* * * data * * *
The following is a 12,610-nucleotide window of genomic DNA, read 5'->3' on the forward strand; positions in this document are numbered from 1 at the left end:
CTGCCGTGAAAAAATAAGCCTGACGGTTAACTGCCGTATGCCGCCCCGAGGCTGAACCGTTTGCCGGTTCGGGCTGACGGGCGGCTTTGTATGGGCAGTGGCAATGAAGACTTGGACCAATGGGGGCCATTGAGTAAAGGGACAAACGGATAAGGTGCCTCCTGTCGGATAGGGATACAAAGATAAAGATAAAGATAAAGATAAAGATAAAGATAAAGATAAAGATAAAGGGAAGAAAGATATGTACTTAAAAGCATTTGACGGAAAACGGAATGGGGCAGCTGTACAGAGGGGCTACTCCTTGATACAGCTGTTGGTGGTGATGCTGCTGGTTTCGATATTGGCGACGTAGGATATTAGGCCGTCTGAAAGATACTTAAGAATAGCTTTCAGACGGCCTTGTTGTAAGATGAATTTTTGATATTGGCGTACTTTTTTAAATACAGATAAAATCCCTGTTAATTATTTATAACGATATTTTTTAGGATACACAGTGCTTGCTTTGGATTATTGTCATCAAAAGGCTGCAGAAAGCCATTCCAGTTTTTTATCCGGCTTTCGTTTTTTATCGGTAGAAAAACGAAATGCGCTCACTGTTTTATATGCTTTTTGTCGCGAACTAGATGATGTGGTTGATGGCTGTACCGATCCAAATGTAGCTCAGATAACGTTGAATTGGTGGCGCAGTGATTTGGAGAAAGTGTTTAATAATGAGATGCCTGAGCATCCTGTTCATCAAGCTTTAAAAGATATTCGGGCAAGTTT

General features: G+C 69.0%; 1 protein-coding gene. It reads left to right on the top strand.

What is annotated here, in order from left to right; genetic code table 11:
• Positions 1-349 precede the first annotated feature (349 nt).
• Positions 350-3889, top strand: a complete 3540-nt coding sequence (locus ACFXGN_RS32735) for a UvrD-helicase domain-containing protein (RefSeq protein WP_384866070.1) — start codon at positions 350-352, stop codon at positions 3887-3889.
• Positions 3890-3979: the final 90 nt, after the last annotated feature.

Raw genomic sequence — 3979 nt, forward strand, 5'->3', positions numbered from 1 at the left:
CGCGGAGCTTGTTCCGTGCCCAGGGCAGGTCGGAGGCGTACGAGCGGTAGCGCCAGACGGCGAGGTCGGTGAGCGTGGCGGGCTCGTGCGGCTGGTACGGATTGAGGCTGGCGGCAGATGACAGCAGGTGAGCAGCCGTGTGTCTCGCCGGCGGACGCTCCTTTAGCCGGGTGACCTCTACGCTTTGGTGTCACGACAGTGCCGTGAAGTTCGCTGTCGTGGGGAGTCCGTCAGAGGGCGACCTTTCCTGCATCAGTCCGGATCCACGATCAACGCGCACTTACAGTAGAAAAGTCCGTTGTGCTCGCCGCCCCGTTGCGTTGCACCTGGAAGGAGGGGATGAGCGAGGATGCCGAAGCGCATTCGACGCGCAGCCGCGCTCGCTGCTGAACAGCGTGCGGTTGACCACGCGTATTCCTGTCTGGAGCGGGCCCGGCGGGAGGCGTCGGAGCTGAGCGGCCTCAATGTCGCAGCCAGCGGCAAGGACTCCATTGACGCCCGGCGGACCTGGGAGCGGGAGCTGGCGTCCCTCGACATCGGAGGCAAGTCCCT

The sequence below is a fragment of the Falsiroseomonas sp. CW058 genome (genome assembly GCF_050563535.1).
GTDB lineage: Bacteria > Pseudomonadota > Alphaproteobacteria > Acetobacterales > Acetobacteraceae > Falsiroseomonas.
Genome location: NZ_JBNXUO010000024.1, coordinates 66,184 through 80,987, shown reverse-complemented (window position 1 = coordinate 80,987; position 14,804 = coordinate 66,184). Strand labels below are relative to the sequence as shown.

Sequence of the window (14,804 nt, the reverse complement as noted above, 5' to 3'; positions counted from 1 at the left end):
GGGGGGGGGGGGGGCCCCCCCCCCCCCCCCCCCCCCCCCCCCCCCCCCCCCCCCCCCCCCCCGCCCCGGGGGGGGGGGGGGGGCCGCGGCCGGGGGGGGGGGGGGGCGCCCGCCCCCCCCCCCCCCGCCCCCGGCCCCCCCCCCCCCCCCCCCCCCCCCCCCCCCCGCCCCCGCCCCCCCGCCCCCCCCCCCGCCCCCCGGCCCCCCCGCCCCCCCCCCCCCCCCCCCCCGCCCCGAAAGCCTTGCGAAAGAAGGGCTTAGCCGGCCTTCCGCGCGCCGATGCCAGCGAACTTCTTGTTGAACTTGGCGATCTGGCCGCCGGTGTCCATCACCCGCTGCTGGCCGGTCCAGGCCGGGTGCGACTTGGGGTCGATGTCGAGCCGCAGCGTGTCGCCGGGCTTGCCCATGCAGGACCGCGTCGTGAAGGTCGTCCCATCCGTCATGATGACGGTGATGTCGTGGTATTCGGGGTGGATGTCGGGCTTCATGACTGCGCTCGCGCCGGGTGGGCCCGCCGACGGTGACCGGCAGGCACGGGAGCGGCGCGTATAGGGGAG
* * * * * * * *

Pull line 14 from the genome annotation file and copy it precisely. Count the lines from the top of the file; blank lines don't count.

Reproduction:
GGGGGGGGGGGGGGCCCCCCCCCCCCCCCCCCCCCCCCCCCCCCCCCCCCCCCCCCCCCCCCGCCCCGGGGGGGGGGGGGGGGCCGCGGCCGGGGGGGGGGGGGGGCGCCCGCCCCCCCCCCCCCCGCCCCCGGCCCCCCCCCCCCCCCCCCCCCCCCCCCCCCCCGCCCCCGCCCCCCCGCCCCCCCCCCCGCCCCCCGGCCCCCCCGCCCCCCCCCCCCCCCCCCCCCGCCCCGAAAGCCTTGCGAAAGAAGGGCTTAGCCGGCCTTCCGCGCGCCGATGCCAGCGAACTTCTTGTTGAACTTGGCGATCTGGCCGCCGGTGTCCATCACCCGCTGCTGGCCGGTCCAGGCCGGGTGCGACTTGGGGTCGATGTCGAGCCGCAGCGTGTCGCCGGGCTTGCCCATGCAGGACCGCGTCGTGAAGGTCGTCCCATCCGTCATGATGACGGTGATGTCGTGGTATTCGGGGTGGATGTCGGGCTTCATGACTGCGCTCGCGCCGGGTGGGCCCGCCGACGGTGACCGGCAGGCACGGGAGCGGCGCGTATAGGGGAG